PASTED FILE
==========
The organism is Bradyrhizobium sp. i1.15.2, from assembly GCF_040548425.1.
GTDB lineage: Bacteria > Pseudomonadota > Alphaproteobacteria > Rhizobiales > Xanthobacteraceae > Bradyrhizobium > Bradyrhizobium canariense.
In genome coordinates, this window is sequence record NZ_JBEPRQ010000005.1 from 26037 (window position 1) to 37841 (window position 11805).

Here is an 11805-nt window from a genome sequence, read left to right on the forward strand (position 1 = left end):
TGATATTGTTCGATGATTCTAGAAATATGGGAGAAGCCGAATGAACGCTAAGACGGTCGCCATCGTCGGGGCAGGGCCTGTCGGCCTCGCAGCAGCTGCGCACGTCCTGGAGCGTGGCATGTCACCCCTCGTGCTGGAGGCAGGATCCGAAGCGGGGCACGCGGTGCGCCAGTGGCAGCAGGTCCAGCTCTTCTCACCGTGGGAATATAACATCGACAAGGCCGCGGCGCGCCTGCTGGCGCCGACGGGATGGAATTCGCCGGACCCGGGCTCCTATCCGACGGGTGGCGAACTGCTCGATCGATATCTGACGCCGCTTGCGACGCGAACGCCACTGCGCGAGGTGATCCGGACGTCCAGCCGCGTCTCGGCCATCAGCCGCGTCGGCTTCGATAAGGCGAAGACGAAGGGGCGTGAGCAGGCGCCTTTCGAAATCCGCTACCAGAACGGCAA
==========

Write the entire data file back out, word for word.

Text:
The organism is Bradyrhizobium sp. i1.15.2, from assembly GCF_040548425.1.
GTDB lineage: Bacteria > Pseudomonadota > Alphaproteobacteria > Rhizobiales > Xanthobacteraceae > Bradyrhizobium > Bradyrhizobium canariense.
In genome coordinates, this window is sequence record NZ_JBEPRQ010000005.1 from 26037 (window position 1) to 37841 (window position 11805).

Here is an 11805-nt window from a genome sequence, read left to right on the forward strand (position 1 = left end):
TGATATTGTTCGATGATTCTAGAAATATGGGAGAAGCCGAATGAACGCTAAGACGGTCGCCATCGTCGGGGCAGGGCCTGTCGGCCTCGCAGCAGCTGCGCACGTCCTGGAGCGTGGCATGTCACCCCTCGTGCTGGAGGCAGGATCCGAAGCGGGGCACGCGGTGCGCCAGTGGCAGCAGGTCCAGCTCTTCTCACCGTGGGAATATAACATCGACAAGGCCGCGGCGCGCCTGCTGGCGCCGACGGGATGGAATTCGCCGGACCCGGGCTCCTATCCGACGGGTGGCGAACTGCTCGATCGATATCTGACGCCGCTTGCGACGCGAACGCCACTGCGCGAGGTGATCCGGACGTCCAGCCGCGTCTCGGCCATCAGCCGCGTCGGCTTCGATAAGGCGAAGACGAAGGGGCGTGAGCAGGCGCCTTTCGAAATCCGCTACCAGAACGGCAA